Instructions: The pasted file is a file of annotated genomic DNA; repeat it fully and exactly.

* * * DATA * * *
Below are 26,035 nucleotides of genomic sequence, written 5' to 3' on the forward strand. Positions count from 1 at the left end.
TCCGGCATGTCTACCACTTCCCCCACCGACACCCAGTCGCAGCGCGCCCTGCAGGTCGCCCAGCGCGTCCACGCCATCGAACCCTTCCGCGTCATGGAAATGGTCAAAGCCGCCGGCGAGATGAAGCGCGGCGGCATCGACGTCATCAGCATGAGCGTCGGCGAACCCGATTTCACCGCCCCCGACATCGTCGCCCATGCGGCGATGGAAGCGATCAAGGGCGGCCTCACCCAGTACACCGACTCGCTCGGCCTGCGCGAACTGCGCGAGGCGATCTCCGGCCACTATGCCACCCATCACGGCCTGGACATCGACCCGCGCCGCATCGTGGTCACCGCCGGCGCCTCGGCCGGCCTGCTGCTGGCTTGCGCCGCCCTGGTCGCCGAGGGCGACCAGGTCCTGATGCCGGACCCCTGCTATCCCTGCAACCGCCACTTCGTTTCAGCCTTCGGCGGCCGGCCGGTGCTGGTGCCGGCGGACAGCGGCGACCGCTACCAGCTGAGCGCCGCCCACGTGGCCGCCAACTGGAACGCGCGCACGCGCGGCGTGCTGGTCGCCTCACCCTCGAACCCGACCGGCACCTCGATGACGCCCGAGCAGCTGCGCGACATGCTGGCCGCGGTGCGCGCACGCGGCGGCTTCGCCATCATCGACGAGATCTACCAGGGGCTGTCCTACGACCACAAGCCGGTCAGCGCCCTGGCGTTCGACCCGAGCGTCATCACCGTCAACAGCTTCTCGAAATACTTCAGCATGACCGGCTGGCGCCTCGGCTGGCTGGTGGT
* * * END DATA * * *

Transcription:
Below are 26,035 nucleotides of genomic sequence, written 5' to 3' on the forward strand. Positions count from 1 at the left end.
TCCGGCATGTCTACCACTTCCCCCACCGACACCCAGTCGCAGCGCGCCCTGCAGGTCGCCCAGCGCGTCCACGCCATCGAACCCTTCCGCGTCATGGAAATGGTCAAAGCCGCCGGCGAGATGAAGCGCGGCGGCATCGACGTCATCAGCATGAGCGTCGGCGAACCCGATTTCACCGCCCCCGACATCGTCGCCCATGCGGCGATGGAAGCGATCAAGGGCGGCCTCACCCAGTACACCGACTCGCTCGGCCTGCGCGAACTGCGCGAGGCGATCTCCGGCCACTATGCCACCCATCACGGCCTGGACATCGACCCGCGCCGCATCGTGGTCACCGCCGGCGCCTCGGCCGGCCTGCTGCTGGCTTGCGCCGCCCTGGTCGCCGAGGGCGACCAGGTCCTGATGCCGGACCCCTGCTATCCCTGCAACCGCCACTTCGTTTCAGCCTTCGGCGGCCGGCCGGTGCTGGTGCCGGCGGACAGCGGCGACCGCTACCAGCTGAGCGCCGCCCACGTGGCCGCCAACTGGAACGCGCGCACGCGCGGCGTGCTGGTCGCCTCACCCTCGAACCCGACCGGCACCTCGATGACGCCCGAGCAGCTGCGCGACATGCTGGCCGCGGTGCGCGCACGCGGCGGCTTCGCCATCATCGACGAGATCTACCAGGGGCTGTCCTACGACCACAAGCCGGTCAGCGCCCTGGCGTTCGACCCGAGCGTCATCACCGTCAACAGCTTCTCGAAATACTTCAGCATGACCGGCTGGCGCCTCGGCTGGCTGGTGGT